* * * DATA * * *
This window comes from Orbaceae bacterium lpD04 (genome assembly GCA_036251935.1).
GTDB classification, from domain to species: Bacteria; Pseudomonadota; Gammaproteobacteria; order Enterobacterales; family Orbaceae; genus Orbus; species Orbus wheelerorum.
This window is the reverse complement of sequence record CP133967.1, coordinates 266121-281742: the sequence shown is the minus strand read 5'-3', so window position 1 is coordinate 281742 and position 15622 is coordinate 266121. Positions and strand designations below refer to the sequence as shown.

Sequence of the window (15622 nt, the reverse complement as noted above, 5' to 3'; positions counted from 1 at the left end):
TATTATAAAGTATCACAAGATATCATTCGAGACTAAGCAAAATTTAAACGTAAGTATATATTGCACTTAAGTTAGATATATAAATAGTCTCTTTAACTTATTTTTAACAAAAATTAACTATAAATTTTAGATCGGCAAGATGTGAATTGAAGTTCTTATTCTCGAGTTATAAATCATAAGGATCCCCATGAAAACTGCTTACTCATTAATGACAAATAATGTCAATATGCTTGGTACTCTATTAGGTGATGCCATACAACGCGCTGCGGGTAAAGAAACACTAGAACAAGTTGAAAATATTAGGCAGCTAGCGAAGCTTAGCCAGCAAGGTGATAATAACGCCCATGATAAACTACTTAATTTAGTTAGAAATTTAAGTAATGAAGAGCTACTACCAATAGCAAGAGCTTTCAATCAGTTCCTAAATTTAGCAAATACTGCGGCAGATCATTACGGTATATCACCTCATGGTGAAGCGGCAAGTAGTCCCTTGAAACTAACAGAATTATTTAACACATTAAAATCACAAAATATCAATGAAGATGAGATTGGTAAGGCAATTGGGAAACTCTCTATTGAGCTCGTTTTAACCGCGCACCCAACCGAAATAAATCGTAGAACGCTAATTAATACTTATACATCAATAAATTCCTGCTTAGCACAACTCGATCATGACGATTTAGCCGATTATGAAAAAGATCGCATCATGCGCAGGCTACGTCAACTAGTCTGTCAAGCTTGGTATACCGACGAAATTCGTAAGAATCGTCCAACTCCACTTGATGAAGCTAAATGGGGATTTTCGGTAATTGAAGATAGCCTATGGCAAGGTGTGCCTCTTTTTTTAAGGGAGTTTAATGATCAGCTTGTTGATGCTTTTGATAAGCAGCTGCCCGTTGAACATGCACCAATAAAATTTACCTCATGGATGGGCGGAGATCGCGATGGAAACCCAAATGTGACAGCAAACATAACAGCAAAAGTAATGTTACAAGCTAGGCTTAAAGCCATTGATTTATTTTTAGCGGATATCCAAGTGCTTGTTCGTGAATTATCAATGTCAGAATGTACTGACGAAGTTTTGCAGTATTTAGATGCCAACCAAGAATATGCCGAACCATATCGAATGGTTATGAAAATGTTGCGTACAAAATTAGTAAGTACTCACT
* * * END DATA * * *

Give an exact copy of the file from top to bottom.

This window comes from Orbaceae bacterium lpD04 (genome assembly GCA_036251935.1).
GTDB classification, from domain to species: Bacteria; Pseudomonadota; Gammaproteobacteria; order Enterobacterales; family Orbaceae; genus Orbus; species Orbus wheelerorum.
This window is the reverse complement of sequence record CP133967.1, coordinates 266121-281742: the sequence shown is the minus strand read 5'-3', so window position 1 is coordinate 281742 and position 15622 is coordinate 266121. Positions and strand designations below refer to the sequence as shown.

Sequence of the window (15622 nt, the reverse complement as noted above, 5' to 3'; positions counted from 1 at the left end):
TATTATAAAGTATCACAAGATATCATTCGAGACTAAGCAAAATTTAAACGTAAGTATATATTGCACTTAAGTTAGATATATAAATAGTCTCTTTAACTTATTTTTAACAAAAATTAACTATAAATTTTAGATCGGCAAGATGTGAATTGAAGTTCTTATTCTCGAGTTATAAATCATAAGGATCCCCATGAAAACTGCTTACTCATTAATGACAAATAATGTCAATATGCTTGGTACTCTATTAGGTGATGCCATACAACGCGCTGCGGGTAAAGAAACACTAGAACAAGTTGAAAATATTAGGCAGCTAGCGAAGCTTAGCCAGCAAGGTGATAATAACGCCCATGATAAACTACTTAATTTAGTTAGAAATTTAAGTAATGAAGAGCTACTACCAATAGCAAGAGCTTTCAATCAGTTCCTAAATTTAGCAAATACTGCGGCAGATCATTACGGTATATCACCTCATGGTGAAGCGGCAAGTAGTCCCTTGAAACTAACAGAATTATTTAACACATTAAAATCACAAAATATCAATGAAGATGAGATTGGTAAGGCAATTGGGAAACTCTCTATTGAGCTCGTTTTAACCGCGCACCCAACCGAAATAAATCGTAGAACGCTAATTAATACTTATACATCAATAAATTCCTGCTTAGCACAACTCGATCATGACGATTTAGCCGATTATGAAAAAGATCGCATCATGCGCAGGCTACGTCAACTAGTCTGTCAAGCTTGGTATACCGACGAAATTCGTAAGAATCGTCCAACTCCACTTGATGAAGCTAAATGGGGATTTTCGGTAATTGAAGATAGCCTATGGCAAGGTGTGCCTCTTTTTTTAAGGGAGTTTAATGATCAGCTTGTTGATGCTTTTGATAAGCAGCTGCCCGTTGAACATGCACCAATAAAATTTACCTCATGGATGGGCGGAGATCGCGATGGAAACCCAAATGTGACAGCAAACATAACAGCAAAAGTAATGTTACAAGCTAGGCTTAAAGCCATTGATTTATTTTTAGCGGATATCCAAGTGCTTGTTCGTGAATTATCAATGTCAGAATGTACTGACGAAGTTTTGCAGTATTTAGATGCCAACCAAGAATATGCCGAACCATATCGAATGGTTATGAAAATGTTGCGTACAAAATTAGTAAGTACTCACT